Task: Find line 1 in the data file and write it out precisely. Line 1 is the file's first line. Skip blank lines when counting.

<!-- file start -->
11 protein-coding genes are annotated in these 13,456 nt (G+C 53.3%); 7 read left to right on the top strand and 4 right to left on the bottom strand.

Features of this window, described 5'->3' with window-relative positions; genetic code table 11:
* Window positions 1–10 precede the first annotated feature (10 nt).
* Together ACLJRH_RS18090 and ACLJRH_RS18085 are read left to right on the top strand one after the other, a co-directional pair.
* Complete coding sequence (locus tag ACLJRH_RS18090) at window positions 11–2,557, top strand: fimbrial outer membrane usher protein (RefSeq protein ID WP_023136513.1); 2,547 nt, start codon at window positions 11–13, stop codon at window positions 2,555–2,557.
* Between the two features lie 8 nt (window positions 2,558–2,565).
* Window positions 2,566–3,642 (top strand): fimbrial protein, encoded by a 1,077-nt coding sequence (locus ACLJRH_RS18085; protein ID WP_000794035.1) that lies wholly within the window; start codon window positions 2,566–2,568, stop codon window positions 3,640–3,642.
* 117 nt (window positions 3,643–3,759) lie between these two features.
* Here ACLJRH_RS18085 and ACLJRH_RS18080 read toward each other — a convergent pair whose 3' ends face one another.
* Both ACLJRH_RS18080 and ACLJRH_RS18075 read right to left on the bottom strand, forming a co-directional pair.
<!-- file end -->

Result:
11 protein-coding genes are annotated in these 13,456 nt (G+C 53.3%); 7 read left to right on the top strand and 4 right to left on the bottom strand.